DMARC Record - Explained

SPF, DMARC and, DKIM are the email security protocols used by companies or businesses to prevent various phishing attacks. Phishing and email spam are the biggest opportunities for hackers to enter the network. If a user clicks on a malicious email attachment, it can compromise an entire enterprise with ransomware, crypto-jacking scripts, data leakages, or privilege escalation exploits.

Source - From the Internet

DMARC is an acronym for “Domain-based Message Authentication, Reporting, and Conformance”. It’s an email authentication, policy, and reporting protocol that’s actually built around both SPF and DKIM. It has three basic purposes:

  • Verifies that a sender’s email messages are protected by both SPF and DKIM,
  • Tells the receiving mail server what to do if neither of those authentication methods passes, and
  • Provides a way for the receiving server to report back to the sender about messages that pass and/or fail the DMARC evaluation (it is kinda a big fellow in the ground).

Since DMARC uses both SPF and DKIM, you may wonder why it’s even necessary. Well, it’s simple: DMARC basically builds on SPF and DKIM to ensure that, when an email is received, the information contained in both records matches the “friendly from” domain (e.g., that the user actually sees and the "from address" that is in the message’s header. This is what the folks at Dmarcian, a company founded by one of the primary authors of the DMARC specification, call “Identifier Alignment.”


DMARC Check Tool by MX Toolbox
  • Enter the domain name for which you want to check the DMARC record. For example,
  • If you get the results in the following way congrats you already have your DMARC configured and your webmail is safe from phishing.
DMARC Record Example
If the website does not have the Records, check the below section.


Once you have both SPF and DKIM in place, then it’s time to create your DMARC record. The easiest way to do this is to use a DMARC wizard. There are many sites that offer such a tool: MXToolbox, DMARC Analyzer (requires signing up), Dmarcian, and more. The site also provides a list of utilities for generating DMARC records, DMARC lookup and parsing, message validation, and more. Most of these sites also have tools to validate your DMARC record once DNS propagation has taken place.

Regardless of the tool you use, a DMARC record utilizes a number of “tags”. There are really only 2 tags that are actually required: “v” and “p”. Other tags are purely optional, and DMARC experts kind of disagree on which optional tags are recommended and which are not. Let’s look at the required tags first:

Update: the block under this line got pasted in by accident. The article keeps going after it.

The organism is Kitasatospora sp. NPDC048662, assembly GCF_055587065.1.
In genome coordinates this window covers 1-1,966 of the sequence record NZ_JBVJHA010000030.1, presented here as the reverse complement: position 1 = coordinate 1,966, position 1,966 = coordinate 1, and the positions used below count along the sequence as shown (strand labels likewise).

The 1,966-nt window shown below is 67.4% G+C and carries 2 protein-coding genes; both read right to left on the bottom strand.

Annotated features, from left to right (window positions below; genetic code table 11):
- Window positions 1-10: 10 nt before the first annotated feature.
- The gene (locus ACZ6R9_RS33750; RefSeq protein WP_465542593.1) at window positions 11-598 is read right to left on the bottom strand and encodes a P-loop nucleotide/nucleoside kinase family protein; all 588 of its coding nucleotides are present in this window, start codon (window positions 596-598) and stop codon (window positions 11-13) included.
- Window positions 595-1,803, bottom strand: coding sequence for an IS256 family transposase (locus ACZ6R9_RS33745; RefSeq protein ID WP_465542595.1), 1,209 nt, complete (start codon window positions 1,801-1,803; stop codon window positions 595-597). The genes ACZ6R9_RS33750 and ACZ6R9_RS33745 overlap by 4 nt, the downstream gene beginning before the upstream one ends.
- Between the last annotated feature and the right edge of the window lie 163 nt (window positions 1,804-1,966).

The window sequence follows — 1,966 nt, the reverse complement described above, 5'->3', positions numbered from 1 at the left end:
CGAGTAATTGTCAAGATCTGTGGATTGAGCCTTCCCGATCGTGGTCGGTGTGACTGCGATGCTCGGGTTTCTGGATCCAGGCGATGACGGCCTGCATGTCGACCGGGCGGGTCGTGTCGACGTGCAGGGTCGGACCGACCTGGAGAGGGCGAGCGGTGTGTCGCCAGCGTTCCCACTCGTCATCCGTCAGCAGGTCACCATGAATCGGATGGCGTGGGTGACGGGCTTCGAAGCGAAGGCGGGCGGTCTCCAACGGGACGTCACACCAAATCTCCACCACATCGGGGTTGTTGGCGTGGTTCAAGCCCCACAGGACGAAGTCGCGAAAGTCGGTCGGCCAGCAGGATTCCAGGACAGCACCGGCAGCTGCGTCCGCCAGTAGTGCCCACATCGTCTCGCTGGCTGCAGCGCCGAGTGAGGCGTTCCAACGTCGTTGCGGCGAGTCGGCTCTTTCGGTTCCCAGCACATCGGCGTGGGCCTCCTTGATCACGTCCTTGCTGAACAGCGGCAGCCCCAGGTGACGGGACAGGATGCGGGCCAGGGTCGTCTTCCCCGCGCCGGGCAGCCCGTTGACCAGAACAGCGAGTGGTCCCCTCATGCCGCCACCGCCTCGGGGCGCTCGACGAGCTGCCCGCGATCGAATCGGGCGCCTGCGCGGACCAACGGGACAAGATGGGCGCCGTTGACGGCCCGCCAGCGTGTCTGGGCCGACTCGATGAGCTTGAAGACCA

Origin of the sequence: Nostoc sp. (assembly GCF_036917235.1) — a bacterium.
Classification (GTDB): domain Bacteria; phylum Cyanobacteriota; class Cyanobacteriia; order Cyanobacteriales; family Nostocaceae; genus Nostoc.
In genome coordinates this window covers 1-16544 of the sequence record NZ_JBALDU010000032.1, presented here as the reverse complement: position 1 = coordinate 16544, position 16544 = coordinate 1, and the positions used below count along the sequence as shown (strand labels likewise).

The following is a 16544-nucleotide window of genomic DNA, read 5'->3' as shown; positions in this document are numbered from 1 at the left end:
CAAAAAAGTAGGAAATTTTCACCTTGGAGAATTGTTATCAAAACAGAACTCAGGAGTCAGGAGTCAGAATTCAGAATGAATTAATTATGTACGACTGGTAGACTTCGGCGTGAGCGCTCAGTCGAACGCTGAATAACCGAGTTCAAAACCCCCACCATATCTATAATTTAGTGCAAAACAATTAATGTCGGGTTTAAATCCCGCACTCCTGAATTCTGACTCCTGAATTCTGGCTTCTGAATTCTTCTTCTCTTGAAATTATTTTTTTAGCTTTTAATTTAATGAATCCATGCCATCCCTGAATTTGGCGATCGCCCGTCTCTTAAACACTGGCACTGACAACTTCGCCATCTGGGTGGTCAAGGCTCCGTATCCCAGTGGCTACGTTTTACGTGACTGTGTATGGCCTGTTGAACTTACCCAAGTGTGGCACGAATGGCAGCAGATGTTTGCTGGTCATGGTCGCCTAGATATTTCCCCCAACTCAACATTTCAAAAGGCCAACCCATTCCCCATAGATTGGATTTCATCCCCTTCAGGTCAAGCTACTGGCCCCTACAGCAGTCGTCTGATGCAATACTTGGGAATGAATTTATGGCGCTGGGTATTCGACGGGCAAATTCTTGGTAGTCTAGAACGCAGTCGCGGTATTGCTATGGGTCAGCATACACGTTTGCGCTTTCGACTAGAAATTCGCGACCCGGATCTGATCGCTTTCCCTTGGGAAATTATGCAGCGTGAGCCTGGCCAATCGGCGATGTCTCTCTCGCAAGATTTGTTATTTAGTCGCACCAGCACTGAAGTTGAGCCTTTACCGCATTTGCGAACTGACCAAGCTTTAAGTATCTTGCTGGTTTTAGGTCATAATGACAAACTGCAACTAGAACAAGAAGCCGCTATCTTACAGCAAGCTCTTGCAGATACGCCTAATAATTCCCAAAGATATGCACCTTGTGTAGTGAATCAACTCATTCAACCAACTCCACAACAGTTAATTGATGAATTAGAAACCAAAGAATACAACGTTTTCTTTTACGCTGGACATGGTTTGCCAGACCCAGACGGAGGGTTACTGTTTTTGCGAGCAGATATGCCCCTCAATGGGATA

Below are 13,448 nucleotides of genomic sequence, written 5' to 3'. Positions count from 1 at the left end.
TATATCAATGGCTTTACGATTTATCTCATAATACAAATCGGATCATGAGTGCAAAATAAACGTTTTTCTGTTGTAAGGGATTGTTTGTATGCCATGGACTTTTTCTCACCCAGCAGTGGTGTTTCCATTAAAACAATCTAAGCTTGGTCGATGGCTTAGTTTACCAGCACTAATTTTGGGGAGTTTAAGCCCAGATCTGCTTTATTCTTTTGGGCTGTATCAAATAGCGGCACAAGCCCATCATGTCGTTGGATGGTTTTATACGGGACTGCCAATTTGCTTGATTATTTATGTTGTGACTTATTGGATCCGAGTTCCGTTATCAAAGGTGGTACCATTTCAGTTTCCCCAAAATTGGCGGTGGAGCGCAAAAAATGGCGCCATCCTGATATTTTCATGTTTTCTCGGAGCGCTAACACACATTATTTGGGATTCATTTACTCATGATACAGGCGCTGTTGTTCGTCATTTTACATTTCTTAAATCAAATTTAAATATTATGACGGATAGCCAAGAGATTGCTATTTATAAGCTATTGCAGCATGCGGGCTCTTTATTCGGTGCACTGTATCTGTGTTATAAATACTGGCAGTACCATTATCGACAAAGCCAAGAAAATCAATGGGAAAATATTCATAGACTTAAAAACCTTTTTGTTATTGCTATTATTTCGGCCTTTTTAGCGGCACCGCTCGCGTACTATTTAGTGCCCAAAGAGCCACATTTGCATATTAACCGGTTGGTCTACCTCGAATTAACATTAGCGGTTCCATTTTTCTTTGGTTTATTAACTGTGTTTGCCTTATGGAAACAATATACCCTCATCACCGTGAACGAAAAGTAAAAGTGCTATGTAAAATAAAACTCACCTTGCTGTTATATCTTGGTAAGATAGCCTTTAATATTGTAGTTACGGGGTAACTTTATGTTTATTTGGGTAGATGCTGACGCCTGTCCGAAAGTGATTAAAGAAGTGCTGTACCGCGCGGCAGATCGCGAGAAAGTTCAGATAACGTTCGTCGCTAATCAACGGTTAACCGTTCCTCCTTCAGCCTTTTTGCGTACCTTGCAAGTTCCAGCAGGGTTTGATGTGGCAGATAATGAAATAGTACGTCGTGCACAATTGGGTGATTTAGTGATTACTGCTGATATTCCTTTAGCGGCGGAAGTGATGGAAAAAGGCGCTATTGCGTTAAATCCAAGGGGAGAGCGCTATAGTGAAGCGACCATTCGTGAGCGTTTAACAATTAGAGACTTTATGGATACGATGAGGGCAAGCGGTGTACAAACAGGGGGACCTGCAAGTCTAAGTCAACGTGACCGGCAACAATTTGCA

• v - This is the version tag, just like with SPF. It MUST be “DMARC1” and be the first tag listed in the DMARC record.
  • p - This is the policy tag. It tells the receiving server which policy to apply to a message that fails DMARC: “none” or do nothing to a message, “quarantine” a message, or “reject” the message.

Optional tags include the following:
  • pct - This is the percentage of suspicious messages that the DMARC policy applies to. Of course, the default is 100, but it can be set to whatever you want it to be.
  • - This tag tells receiving servers where to send aggregate reports. These reports provide visibility into the health of the sending server by helping to identify potential authentication issues or malicious activity. These reports are sent daily, so, ideally, if you want reports sent, they’re sent to a mail address set up specifically FOR these reports and not a domain admin account.
  • fo - This tag lets receiving servers know that samples of messages that fail either SPF and/or DKIM should be returned to the sender. There are four value options for this tag:
    • 0: Generate a DMARC failure report if both SPF and DKIM fail to produce a “Pass” result. This is the default option.
    • 1: Generate a DMARC failure report if both SPF and DKIM produce something other than a “Pass” result. This is the recommended option.
    • d: Generate a DKIM failure report if the message had a DKIM signature that failed the evaluation, regardless of why.
    • s: Generate an SPF failure report if the message failed SPF evaluation, regardless of why.

So what does a DMARC record look like? Let's look at the record for SmarterTools:

v=DMARC1; p=none;; fo=1

As you can see, we have both required tags: v and p, set, but a few optional tags as well. For the policy tag (p) it is set to “none”. So, we’re basically collecting feedback on messages but we’re not necessarily “interrupting the flow of messages”, even if they fail SPF and/or DKIM. From a DMARC rollout perspective, this is a prudent course of action. That’s because while DMARC is a serious way to catch potential phishing emails, it’s not a widely adopted policy. Therefore, many domains don’t have SPF or DKIM set up, let alone both. So for the time being, simply watching messages and seeing their disposition, without quarantining or outright rejecting them, is the best way to go for DMARC implementation.

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